My Grips on Reality and Virtual Reality

You did it. Game over. Mission accomplished. You beat the final boss. You reached 100% completion. Platinum trophy to you, get paid 1000 gamerpoints. So let me ask you this: Why did you do it? Was it fun? Did your OCD tell you that you had to collect everything? I believe that everyone has deep reasons why they deeply involve themselves in any gaming title. Specifically, there’s a darker tone to the motivations of many gamers in the world. At the risk of making this post sound like a brief autobiography, I’d like to discuss my motivations for spending 30+ hours on a single game: my attempt to control something.

I’ve spent almost of my cognitive life playing video games. My first console was the Super Nintendo, and I collected games like trading cards. To me, the gaming thing was a hobby that up until now, I thought was just something I did, along with playing with toys. I never really noticed why I was playing so many games. I was a kid.

Hop forward to now. I’m starting to really come to terms and recognize my issues with anxiety and depression. The world feels out of sync. I’ve made choices that have hurt my future so much. The struggle to breathe during episodes of panic have set in. At 25, my emotions are more off centered than they were during my teenage angst years. It’s so crazy, how life never throws you what you expect.

Because of this, I’ve been really evaluating what my coping techniques are in life, and gaming keeps popping up as the one thing I do in order to escape and focus on something I can work with. As a child, I was a quiet kid. Only child, and one best friend that I hung out with. I wasn’t popular, and I didn’t get out much. Games really became something of a vacation for me everyday. I would jump in and play for hours. Now that I think about it, maybe I was setting habits for dealing with my issues of not really making lots of friends or feeling like I had any say in life.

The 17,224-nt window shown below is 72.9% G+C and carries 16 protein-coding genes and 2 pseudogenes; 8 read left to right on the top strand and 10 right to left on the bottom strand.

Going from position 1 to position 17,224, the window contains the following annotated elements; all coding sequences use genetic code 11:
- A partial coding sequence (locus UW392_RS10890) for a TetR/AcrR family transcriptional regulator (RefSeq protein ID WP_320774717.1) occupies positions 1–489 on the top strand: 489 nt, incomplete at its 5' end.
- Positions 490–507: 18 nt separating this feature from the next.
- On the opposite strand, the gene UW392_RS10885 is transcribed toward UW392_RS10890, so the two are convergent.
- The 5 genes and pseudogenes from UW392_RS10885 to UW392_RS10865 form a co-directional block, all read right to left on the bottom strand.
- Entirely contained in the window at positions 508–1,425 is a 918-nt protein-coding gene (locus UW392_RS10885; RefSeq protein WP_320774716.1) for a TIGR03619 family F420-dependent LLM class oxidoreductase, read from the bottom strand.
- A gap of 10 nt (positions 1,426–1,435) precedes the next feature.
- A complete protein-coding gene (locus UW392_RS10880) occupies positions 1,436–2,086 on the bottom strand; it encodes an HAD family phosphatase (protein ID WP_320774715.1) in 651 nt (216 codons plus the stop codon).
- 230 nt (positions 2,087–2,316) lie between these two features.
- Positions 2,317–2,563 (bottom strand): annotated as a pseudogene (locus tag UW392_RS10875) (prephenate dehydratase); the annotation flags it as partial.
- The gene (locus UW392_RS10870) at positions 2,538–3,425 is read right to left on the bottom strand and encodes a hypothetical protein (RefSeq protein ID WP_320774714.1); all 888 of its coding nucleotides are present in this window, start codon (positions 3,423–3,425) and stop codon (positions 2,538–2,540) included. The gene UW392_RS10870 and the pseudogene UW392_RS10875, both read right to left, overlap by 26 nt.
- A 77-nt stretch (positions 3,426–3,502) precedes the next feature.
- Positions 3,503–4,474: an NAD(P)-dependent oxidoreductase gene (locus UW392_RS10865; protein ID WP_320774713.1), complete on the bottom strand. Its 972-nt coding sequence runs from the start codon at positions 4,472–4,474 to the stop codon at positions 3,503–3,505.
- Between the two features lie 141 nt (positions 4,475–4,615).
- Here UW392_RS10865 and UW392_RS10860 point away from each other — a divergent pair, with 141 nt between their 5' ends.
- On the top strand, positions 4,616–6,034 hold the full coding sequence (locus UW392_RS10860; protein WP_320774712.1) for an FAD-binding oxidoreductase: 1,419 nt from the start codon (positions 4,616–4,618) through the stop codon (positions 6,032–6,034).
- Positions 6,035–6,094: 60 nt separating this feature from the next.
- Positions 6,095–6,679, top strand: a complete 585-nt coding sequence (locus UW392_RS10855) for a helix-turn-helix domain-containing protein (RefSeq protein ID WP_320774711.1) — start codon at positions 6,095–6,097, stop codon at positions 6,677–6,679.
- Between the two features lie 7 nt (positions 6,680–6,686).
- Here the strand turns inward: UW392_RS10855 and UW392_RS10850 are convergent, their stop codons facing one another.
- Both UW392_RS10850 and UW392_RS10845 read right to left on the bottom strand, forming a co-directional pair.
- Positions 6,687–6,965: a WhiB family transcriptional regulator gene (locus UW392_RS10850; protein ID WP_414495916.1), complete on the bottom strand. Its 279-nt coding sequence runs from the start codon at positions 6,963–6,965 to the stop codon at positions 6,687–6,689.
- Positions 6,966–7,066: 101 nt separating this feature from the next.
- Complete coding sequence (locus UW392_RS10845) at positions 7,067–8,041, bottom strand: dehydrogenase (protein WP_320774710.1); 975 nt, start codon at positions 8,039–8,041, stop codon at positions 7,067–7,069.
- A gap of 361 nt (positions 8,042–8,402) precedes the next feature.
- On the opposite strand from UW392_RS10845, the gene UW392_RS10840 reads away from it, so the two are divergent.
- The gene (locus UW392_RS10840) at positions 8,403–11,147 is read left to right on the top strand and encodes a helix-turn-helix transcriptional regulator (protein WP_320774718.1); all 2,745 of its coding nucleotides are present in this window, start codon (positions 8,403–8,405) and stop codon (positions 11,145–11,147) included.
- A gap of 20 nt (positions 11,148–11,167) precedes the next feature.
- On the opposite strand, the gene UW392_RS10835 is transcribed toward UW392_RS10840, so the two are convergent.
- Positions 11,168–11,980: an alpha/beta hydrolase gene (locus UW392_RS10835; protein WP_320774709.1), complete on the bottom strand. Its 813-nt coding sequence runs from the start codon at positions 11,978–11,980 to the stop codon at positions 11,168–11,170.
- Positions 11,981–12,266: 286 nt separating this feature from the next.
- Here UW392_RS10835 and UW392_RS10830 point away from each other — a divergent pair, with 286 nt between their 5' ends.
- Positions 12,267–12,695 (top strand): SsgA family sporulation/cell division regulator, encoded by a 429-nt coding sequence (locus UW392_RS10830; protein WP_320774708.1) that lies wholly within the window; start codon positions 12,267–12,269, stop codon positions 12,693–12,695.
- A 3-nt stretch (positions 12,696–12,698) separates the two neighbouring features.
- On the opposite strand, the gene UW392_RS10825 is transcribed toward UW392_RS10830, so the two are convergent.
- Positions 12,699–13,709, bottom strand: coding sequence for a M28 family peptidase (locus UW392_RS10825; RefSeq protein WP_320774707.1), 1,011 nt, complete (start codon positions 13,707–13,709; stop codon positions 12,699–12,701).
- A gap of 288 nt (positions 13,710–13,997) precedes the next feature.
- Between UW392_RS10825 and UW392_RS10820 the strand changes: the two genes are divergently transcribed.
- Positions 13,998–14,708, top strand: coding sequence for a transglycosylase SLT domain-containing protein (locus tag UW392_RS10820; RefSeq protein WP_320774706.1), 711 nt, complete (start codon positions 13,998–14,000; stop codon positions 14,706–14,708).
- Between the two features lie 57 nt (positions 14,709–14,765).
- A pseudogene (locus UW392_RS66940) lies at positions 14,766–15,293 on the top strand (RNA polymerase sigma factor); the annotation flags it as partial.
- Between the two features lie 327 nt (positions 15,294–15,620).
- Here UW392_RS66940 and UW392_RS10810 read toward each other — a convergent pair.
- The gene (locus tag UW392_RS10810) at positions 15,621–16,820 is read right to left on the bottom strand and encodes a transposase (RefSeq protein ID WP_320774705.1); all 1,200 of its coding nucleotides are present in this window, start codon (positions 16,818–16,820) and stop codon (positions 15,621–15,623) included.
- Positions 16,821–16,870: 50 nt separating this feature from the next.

Think about the games we have now. “Mass Effect” has taken hundreds of hours of my life in the name of saving the galaxy. So have other RPGs. I sneak around as Solid Snake or an Assassin, learning as they learn and wishing I could have their convictions and morals. Soaking in every graphical aspect of “The Last of Us”. It’s sad to say, there is way more interest in a world that has been created for me than there is in my own life. Sometimes. Don’t call anyone to lock me up in an asylum.

I think me, like thousands of gamers, do what we do because we don’t feel in control in our own lives. Consider what an average human has to go through. Financial woes, working a job that they’re not completely happy with, relationships falling apart. These things make us feel so lost in the world, and not all of us are strong enough to just pick up and find opportunity in struggle. I know I’m definitely not that strong. So, while some may turn to religion to cast their worries about lack of control, others pick up a controller and get to playing.

What’s important to remember is that gaming cannot be a complete replacement for treatment on these issues. No matter how long I game, I have to turn the console off and cope with whatever is off the TV, and I can definitely admit that I hate it. I know why, too. It’s because of the fact that subconsciously, I understand that there are no real world ramifications for my choices in “The Walking Dead.” As a people, we have to realize the difference between what is real and what isn’t. We also need to know the time to escape and the time to stand strong in our own lives. So, I challenge you to continue shaping the gaming experiences you love, and I urge you to approach your own life in the same objective fashion. Life isn’t a game, but it is your own.


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